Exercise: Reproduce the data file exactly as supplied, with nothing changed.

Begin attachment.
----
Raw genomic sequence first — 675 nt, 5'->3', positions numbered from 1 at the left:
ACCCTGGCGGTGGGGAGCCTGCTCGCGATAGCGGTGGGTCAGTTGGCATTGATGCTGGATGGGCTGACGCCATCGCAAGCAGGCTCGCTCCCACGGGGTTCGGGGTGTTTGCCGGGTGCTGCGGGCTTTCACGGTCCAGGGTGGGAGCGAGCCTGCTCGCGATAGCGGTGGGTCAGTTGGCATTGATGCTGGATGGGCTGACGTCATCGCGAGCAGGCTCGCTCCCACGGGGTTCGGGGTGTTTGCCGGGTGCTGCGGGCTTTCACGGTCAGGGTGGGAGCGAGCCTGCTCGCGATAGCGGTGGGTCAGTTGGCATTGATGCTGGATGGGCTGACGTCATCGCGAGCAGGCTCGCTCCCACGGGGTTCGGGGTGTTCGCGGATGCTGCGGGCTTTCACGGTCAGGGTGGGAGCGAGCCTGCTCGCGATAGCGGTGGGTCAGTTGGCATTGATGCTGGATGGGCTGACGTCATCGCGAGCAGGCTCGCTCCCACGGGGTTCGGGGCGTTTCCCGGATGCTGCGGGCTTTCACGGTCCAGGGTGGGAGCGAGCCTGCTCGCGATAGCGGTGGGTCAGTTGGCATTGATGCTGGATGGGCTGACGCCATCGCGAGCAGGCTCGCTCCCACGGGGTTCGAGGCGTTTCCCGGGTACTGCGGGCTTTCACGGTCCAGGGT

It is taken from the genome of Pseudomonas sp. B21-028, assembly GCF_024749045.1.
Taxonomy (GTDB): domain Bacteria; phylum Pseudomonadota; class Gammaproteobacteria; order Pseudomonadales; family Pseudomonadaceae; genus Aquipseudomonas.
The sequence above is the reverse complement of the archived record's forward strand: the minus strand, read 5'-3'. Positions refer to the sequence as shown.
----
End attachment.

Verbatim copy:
Raw genomic sequence first — 675 nt, 5'->3', positions numbered from 1 at the left:
ACCCTGGCGGTGGGGAGCCTGCTCGCGATAGCGGTGGGTCAGTTGGCATTGATGCTGGATGGGCTGACGCCATCGCAAGCAGGCTCGCTCCCACGGGGTTCGGGGTGTTTGCCGGGTGCTGCGGGCTTTCACGGTCCAGGGTGGGAGCGAGCCTGCTCGCGATAGCGGTGGGTCAGTTGGCATTGATGCTGGATGGGCTGACGTCATCGCGAGCAGGCTCGCTCCCACGGGGTTCGGGGTGTTTGCCGGGTGCTGCGGGCTTTCACGGTCAGGGTGGGAGCGAGCCTGCTCGCGATAGCGGTGGGTCAGTTGGCATTGATGCTGGATGGGCTGACGTCATCGCGAGCAGGCTCGCTCCCACGGGGTTCGGGGTGTTCGCGGATGCTGCGGGCTTTCACGGTCAGGGTGGGAGCGAGCCTGCTCGCGATAGCGGTGGGTCAGTTGGCATTGATGCTGGATGGGCTGACGTCATCGCGAGCAGGCTCGCTCCCACGGGGTTCGGGGCGTTTCCCGGATGCTGCGGGCTTTCACGGTCCAGGGTGGGAGCGAGCCTGCTCGCGATAGCGGTGGGTCAGTTGGCATTGATGCTGGATGGGCTGACGCCATCGCGAGCAGGCTCGCTCCCACGGGGTTCGAGGCGTTTCCCGGGTACTGCGGGCTTTCACGGTCCAGGGT

It is taken from the genome of Pseudomonas sp. B21-028, assembly GCF_024749045.1.
Taxonomy (GTDB): domain Bacteria; phylum Pseudomonadota; class Gammaproteobacteria; order Pseudomonadales; family Pseudomonadaceae; genus Aquipseudomonas.
The sequence above is the reverse complement of the archived record's forward strand: the minus strand, read 5'-3'. Positions refer to the sequence as shown.